A funky light show captured this week by astronaut Thomas Pesquet made the International Space Station look more like an orbiting disco than an orbiting laboratory.
Saturday night disco! I may or may not have found the settings to program the LED lighting of our space greenhouse. 😉🕺💃 #MissionAlpha https://t.co/DRob2AJAhz pic.twitter.com/ROzLJ48fbm
— Thomas Pesquet (@Thom_astro) September 4, 2021
While it’s true that crew members do celebrate birthdays and other significant events while traveling around Earth 250 miles up, discos are not yet part of life aboard the habitable satellite.
Pesquet was simply having some fun with the colorful LED lights that are part of Veggie, one of the space station’s plant growth facilities.
Astronauts aboard the ISS have been experimenting with plant cultivation in microgravity conditions for nearly a decade. The work is vital if longer missions to the moon, Mars, and possibly beyond are to be achieved, as limited room for supplies means that astronauts will need to grow a supplemental food crop.
The plant-based experiments on the ISS are aiming to find out which crops grow best in space, and whether the unique conditions affect their nutritional value. The different LED lights that are built into Veggie allow the astronauts to see which plants respond best to which wavelengths. NASA said that as plants reflect a lot of green light and use more red and blue wavelengths, the Veggie facility usually glows a magenta pink color.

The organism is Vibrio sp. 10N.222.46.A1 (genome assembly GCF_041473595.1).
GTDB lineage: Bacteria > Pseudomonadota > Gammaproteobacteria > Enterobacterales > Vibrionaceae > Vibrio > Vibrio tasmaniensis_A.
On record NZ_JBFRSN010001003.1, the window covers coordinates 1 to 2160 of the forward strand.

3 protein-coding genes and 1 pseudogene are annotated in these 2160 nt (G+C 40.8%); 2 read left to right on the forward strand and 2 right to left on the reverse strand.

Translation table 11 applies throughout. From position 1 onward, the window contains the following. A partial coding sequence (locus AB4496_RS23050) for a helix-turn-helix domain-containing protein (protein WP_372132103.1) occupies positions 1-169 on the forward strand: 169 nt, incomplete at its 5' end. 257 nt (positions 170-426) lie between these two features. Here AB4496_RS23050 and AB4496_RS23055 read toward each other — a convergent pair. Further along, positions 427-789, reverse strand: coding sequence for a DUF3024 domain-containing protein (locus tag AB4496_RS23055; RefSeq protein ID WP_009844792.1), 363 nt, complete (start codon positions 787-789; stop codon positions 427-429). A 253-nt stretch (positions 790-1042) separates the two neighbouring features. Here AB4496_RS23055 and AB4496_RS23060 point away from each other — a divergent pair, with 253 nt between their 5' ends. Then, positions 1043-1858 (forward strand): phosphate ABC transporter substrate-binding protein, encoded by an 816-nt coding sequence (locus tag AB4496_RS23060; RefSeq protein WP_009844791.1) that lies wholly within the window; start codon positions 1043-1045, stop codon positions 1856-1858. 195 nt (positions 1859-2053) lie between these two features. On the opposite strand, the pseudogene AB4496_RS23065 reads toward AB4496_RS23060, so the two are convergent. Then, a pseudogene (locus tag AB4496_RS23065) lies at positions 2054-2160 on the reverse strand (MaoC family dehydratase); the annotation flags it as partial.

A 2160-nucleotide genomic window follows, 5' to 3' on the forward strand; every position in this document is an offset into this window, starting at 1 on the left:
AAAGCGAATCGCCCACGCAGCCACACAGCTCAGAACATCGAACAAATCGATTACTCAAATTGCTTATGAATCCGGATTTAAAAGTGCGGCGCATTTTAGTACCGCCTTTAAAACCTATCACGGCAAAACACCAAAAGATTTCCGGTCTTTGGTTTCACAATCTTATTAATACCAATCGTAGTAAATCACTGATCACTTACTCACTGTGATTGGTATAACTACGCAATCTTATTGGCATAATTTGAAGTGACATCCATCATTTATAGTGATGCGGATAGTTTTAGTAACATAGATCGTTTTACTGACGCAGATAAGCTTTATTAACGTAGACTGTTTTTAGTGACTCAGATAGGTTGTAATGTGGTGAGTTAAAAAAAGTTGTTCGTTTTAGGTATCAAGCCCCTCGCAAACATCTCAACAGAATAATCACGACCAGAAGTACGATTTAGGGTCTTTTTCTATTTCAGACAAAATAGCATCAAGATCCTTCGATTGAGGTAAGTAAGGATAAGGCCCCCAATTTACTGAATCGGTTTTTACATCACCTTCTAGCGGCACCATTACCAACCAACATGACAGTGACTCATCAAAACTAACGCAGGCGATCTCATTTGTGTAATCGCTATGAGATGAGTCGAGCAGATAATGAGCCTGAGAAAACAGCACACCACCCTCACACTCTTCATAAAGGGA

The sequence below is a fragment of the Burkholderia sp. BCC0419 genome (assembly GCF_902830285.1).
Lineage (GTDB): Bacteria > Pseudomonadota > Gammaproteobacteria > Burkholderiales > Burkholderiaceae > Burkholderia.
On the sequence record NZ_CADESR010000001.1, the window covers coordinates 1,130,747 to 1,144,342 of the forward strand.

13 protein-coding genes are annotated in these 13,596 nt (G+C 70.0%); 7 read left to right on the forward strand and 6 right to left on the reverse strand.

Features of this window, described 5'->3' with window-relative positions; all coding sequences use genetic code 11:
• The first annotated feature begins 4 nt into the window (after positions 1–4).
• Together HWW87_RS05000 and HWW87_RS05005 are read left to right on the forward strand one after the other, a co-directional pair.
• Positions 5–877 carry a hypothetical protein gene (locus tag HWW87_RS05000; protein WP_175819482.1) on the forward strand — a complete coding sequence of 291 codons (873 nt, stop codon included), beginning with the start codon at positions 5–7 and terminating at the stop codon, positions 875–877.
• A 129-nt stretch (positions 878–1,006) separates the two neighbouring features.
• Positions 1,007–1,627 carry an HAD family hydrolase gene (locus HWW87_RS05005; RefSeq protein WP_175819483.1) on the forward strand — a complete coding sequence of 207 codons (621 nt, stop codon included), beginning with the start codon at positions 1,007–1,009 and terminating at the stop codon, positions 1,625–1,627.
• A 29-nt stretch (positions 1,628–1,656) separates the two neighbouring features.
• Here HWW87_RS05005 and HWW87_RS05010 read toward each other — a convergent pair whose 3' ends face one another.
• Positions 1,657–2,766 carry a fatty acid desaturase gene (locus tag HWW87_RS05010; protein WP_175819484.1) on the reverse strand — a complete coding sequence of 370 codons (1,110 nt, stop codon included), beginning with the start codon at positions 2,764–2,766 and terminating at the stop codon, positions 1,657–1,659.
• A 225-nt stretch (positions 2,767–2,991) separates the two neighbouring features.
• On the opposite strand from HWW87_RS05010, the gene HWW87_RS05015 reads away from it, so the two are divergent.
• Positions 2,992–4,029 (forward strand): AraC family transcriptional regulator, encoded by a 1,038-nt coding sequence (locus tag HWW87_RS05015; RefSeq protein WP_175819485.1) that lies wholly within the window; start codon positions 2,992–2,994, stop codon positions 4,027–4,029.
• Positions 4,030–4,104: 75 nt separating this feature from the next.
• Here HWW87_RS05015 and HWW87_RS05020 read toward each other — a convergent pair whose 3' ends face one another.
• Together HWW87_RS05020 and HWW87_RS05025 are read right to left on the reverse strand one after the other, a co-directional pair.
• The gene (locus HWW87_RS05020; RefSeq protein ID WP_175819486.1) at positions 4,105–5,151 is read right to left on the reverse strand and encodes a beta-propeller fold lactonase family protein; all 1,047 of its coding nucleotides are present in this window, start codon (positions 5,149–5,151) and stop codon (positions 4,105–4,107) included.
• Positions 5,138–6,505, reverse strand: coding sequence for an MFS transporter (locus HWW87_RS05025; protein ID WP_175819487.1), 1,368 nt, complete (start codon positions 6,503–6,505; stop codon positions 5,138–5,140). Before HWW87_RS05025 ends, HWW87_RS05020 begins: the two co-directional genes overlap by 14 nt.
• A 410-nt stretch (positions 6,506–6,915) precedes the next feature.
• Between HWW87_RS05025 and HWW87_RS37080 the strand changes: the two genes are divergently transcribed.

So far, most of the cultivated plants have been leafy greens such as red romaine lettuce, mizuna mustard greens, and Chinese cabbage, with ISS astronauts already allowed to add them to their space meals. Of course, an entire diet of green leaves won’t sound particularly appealing to astronauts heading to space on extended missions, so other foodstuffs will also be transported by spacecraft — and possibly even a space oven if a permanent base is ever set up on, say, the moon or even Mars. Yes, it means that goodies such as pizza and cookies could also be part of their diet.
Consuming recognizable and fun food during long space missions instead of existing simply on slop squeezed from bags is important for astronauts and can even raise their spirits. Recent ISS crew member Mike Hopkins, who himself worked on cultivating Chinese cabbage during his stay, noted that having access to familiar food while in space offers “a connection to Earth,” adding, “The look, feel, taste, and smell all remind us of life on Earth, and that connection is good for our mental health.”
And while a space disco might also raise spirits, for now the ISS appears set to remain free of such shenanigans.